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The Influence of Dyadic Coping on Inflammation in the Context of Chronic Parenting Stress


The Influence of Dyadic Coping on Inflammation in the Context of Chronic Parenting Stress

Scarcello, Sabrina (2014) The Influence of Dyadic Coping on Inflammation in the Context of Chronic Parenting Stress. Masters thesis, Concordia University.

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Social relationships are postulated to benefit health through direct and stress-buffering effects. Positive dyadic coping, a spousal support process in which a couple works together to cope with the stressors that one or both partners are facing, is associated with reduced psychological distress. The goal of the present study was to evaluate the association between dyadic coping and inflammation, which is elevated under chronic stress and increases risk for health threats. It was hypothesized that positive dyadic coping would buffer the impact of chronic stress on perceived stress, and in turn reduce inflammation. Forty-four parents of children with an Autism Spectrum Disorder completed questionnaires that assessed relationship satisfaction, social support, and dyadic coping. Daily diaries assessed the occurrence of child behavior problems. Circulating C-reactive protein (CRP) was assessed using ELISA on dried blood spots. Hierarchical linear regression models evaluated the main and interactive effects of child behavior problems, and positive and negative dyadic on circulating CRP. Moderated mediation analyses evaluated the conditional indirect effect of dyadic coping on circulating CRP through perceived caregiving burden. Positive dyadic coping, but not negative dyadic coping, was uniquely associated with circulating CRP. Positive dyadic coping, but not negative dyadic coping buffered the impact of chronic stress on perceived caregiving burden. However, perceived stress did not explain the association between positive dyadic coping and inflammation. These data suggest that positive dyadic coping is a unique interpersonal process that reduces psychological distress and inflammation. Future research should evaluate interventions aimed at improving positive dyadic coping and inflammation among couples experiencing chronic stress.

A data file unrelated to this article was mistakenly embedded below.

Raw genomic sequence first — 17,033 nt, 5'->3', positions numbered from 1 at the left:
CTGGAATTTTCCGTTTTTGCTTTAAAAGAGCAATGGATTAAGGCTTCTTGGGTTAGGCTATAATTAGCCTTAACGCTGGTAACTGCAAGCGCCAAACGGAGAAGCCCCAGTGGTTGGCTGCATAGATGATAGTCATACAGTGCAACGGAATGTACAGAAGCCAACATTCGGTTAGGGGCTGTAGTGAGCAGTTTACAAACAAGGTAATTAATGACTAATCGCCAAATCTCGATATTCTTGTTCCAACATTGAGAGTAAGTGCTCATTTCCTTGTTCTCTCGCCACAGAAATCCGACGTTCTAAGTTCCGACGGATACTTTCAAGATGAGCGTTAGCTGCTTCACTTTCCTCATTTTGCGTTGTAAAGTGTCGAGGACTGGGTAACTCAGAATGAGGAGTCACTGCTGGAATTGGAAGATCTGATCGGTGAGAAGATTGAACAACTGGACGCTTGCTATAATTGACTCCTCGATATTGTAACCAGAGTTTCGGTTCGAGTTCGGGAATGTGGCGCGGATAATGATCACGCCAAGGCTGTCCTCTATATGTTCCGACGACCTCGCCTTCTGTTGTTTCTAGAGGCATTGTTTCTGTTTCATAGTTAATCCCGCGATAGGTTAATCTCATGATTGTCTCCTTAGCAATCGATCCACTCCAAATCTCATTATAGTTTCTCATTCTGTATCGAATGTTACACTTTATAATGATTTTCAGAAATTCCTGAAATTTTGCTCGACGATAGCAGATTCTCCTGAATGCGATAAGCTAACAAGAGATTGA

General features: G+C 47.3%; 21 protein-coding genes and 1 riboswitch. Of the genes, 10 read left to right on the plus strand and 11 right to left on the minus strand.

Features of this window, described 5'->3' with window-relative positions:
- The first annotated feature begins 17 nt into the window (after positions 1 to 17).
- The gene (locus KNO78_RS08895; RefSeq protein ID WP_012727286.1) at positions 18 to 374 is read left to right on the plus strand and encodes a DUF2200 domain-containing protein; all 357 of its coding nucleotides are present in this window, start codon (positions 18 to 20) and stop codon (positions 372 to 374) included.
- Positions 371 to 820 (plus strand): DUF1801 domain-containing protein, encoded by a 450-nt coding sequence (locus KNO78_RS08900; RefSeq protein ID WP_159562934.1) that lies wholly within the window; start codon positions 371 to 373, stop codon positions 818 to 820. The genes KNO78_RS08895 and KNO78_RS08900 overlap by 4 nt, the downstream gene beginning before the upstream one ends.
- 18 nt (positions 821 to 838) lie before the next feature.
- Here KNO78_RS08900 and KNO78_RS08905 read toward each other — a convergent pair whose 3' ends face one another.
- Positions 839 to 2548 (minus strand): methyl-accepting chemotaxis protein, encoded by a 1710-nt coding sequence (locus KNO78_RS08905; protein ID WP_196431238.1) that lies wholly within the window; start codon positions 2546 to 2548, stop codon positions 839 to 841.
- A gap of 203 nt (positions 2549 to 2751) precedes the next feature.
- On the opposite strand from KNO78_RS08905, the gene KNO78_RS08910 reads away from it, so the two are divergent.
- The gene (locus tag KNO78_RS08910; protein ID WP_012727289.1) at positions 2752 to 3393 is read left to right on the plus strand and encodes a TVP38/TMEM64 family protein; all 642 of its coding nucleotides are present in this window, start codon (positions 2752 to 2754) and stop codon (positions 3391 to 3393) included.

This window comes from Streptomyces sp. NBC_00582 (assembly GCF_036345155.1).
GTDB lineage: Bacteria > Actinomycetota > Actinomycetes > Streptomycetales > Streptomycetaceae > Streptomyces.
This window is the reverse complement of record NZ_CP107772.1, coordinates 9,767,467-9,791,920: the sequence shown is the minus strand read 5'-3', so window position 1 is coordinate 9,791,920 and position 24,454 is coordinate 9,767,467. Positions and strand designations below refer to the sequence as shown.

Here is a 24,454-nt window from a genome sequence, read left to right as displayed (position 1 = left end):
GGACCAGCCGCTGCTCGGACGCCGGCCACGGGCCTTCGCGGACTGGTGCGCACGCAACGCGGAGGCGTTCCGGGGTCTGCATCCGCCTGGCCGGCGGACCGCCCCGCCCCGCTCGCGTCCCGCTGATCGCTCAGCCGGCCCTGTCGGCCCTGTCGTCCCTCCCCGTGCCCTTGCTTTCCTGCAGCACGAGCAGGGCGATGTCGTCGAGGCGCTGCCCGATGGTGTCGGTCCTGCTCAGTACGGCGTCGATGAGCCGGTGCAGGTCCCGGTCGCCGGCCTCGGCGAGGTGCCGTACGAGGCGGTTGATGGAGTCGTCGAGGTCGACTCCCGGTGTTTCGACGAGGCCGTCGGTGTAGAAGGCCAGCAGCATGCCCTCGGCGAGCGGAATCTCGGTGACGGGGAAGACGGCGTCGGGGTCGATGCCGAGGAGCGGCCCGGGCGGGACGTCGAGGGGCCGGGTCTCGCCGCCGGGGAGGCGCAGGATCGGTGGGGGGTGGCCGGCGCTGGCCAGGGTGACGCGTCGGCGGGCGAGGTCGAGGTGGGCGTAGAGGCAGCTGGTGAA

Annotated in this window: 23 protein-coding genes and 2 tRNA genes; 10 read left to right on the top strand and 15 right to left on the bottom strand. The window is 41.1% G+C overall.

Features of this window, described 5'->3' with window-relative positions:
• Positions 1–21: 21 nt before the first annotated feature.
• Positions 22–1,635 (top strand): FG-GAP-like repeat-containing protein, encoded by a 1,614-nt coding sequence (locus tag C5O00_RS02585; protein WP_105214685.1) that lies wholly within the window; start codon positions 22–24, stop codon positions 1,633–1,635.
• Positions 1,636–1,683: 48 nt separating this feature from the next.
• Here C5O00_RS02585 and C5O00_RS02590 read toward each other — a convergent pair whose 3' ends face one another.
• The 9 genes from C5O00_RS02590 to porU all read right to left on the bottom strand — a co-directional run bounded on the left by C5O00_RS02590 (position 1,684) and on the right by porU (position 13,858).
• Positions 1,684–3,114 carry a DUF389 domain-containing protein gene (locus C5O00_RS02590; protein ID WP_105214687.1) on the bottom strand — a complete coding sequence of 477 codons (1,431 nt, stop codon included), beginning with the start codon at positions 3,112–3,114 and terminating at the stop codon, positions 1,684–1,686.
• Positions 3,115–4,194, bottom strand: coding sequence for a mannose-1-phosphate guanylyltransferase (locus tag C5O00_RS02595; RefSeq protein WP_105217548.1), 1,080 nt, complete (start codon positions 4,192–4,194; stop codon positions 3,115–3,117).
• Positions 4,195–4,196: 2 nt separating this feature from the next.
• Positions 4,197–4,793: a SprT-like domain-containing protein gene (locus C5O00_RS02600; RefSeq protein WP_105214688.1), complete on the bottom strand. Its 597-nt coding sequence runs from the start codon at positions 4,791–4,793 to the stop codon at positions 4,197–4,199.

Divisions:Concordia University > Faculty of Arts and Science > Psychology
Item Type:Thesis (Masters)
Authors:Scarcello, Sabrina
Institution:Concordia University
Degree Name:M.A.
Date:September 2014
Thesis Supervisor(s):Gouin, Jean-Philippe
Keywords:Dyadic Coping, Chronic Stress, Marital Relationship, Inflammation
ID Code:979049
Deposited On:07 Nov 2014 16:41
Last Modified:18 Jan 2018 17:48


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